- Code PHIL3074
- Unit Value 6 units
- Offered by School of Philosophy
- ANU College ANU College of Arts and Social Sciences
- Course subject Philosophy
- Areas of interest Philosophy
- Academic career UGRD
- Mode of delivery In Person
This course offers an advanced approach to philosophy and is suitable for students who have a strong background in philosophy. What is taught will change from year to year.
In 2023, PHIL3074 will focus on The Problems of Consciousness
The existence of consciousness poses one of the most pervasive puzzles in philosophy. The fact that we are conscious seems undeniable. Whether it be pangs of pain, feelings of love or the visual experience of a sunset, consciousness pervades our everyday life. Despite the ubiquity of conscious experiences, philosophers and scientists alike have faced a number of difficult challenges investigating the nature of consciousness and its relationship to the world around us. The aim of this unit will be to explore a number of these challenges and the proposed solutions to them. The unit will cover three major themes in the philosophy of consciousness. The first theme will explore foundational questions about the nature of consciousness. We will address questions such as what is consciousness, which mental states are conscious and how mental states become conscious. The second theme will critically investigate the infamous compatibility problem between consciousness and the physical world. This will include questions such as whether there is a viable physical explanation of consciousness, whether conscious is an illusion and whether consciousness is a fundamental ingredient of our world. The third and final theme will explore recent developments in the scientific and normative study of consciousness. We will address topics such as how we study animal consciousness, the relationship between dreaming and consciousness, whether artificial intelligence such as ChatGPT could ever be conscious and whether consciousness itself makes life worth living.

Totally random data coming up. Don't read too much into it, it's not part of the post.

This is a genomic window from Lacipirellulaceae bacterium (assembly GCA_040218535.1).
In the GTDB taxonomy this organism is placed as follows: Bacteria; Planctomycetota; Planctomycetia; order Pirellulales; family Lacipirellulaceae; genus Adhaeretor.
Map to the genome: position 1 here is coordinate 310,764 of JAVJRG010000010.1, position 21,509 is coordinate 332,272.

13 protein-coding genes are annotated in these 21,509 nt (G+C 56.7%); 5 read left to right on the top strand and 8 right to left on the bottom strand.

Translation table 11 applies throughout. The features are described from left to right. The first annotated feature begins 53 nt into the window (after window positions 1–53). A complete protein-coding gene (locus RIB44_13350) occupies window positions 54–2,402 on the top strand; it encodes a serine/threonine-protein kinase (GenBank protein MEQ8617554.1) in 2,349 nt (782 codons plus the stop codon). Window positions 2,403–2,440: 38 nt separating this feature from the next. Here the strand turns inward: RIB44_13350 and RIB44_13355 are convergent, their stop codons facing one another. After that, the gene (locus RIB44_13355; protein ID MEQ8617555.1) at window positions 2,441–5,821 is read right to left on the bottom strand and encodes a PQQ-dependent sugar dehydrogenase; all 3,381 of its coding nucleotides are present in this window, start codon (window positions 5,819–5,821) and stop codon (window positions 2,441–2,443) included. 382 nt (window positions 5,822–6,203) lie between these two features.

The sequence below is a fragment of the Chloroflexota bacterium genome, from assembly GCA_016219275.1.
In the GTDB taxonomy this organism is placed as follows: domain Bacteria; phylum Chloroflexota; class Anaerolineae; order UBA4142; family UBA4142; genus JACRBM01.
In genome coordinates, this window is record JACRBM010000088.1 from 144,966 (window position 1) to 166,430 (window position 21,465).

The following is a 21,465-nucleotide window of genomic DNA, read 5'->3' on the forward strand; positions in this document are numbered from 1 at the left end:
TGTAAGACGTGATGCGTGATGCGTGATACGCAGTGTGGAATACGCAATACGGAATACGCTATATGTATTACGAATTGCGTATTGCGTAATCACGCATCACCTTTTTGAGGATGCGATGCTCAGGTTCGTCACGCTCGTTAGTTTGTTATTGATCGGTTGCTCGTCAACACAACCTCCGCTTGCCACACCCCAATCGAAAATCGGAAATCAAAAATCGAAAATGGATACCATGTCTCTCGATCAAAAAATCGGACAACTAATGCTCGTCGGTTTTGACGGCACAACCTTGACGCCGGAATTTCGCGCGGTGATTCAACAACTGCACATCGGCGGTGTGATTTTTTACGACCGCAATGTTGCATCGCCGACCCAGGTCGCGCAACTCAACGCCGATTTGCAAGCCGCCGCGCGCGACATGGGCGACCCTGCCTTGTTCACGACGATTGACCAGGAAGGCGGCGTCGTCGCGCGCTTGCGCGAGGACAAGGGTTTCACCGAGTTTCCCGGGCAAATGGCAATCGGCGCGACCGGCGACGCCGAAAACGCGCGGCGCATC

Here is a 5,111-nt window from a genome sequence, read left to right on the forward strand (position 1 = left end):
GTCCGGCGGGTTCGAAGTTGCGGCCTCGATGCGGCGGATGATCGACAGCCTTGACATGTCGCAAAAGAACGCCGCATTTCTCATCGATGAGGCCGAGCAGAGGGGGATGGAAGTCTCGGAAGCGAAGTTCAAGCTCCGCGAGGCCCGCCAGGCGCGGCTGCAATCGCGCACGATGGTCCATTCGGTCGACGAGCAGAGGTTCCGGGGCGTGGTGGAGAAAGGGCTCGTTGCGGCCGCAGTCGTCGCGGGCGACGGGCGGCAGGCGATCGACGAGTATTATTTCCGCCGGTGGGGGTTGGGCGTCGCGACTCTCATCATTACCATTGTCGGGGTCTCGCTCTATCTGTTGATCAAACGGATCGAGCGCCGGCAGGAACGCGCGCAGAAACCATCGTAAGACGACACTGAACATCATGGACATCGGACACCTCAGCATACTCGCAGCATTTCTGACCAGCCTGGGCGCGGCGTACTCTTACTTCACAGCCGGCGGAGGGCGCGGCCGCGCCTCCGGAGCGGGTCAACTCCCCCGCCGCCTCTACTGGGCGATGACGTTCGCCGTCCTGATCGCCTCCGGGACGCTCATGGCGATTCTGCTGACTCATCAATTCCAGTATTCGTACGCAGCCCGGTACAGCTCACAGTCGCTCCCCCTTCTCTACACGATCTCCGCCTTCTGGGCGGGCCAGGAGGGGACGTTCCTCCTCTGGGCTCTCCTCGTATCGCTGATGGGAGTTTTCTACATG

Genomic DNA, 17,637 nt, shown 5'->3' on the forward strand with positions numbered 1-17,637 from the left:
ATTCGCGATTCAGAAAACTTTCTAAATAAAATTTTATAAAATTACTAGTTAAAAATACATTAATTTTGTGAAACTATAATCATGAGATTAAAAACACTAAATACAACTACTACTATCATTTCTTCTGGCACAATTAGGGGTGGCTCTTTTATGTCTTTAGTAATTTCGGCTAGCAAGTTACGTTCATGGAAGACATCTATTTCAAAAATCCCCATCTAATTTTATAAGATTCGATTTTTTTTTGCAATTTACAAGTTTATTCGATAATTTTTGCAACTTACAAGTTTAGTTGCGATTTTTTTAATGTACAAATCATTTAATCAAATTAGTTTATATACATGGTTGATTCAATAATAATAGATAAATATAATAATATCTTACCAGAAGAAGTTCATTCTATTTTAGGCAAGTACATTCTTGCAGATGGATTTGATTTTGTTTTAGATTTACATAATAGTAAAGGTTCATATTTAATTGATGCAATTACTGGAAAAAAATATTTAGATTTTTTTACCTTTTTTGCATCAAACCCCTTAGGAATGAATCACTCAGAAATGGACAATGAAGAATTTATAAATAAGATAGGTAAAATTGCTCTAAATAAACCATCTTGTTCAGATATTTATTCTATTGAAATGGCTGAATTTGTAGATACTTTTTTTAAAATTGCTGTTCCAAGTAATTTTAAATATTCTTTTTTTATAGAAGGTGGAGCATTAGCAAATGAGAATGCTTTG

Upon successful completion, students will have the knowledge and skills to:
- understand and articulate the material covered in the course;
- argue for a philosophical position related to the material covered in the course; and
- display critical thinking skills in writing research papers in philosophy.
- Two x 2,500 word essays (45% each) (90) [LO 1,2,3]
- Class participation (10) [LO 1,2]
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Workload130 hours of total student learning time made up from:
a) 36 hours of contact over 12 weeks: 24 hours of lectures and 12 hours of workshop and workshop-like activities.
b) 94 hours of independent student research, reading and writing.
Requisite and Incompatibility
Readings will be made available online through Wattle.
Tuition fees are for the academic year indicated at the top of the page.
Commonwealth Support (CSP) Students
If you have been offered a Commonwealth supported place, your fees are set by the Australian Government for each course. At ANU 1 EFTSL is 48 units (normally 8 x 6-unit courses). More information about your student contribution amount for each course at Fees.
- Student Contribution Band:
- Unit value:
- 6 units
If you are a domestic graduate coursework student with a Domestic Tuition Fee (DTF) place or international student you will be required to pay course tuition fees (see below). Course tuition fees are indexed annually. Further information for domestic and international students about tuition and other fees can be found at Fees.
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Offerings, Dates and Class Summary Links
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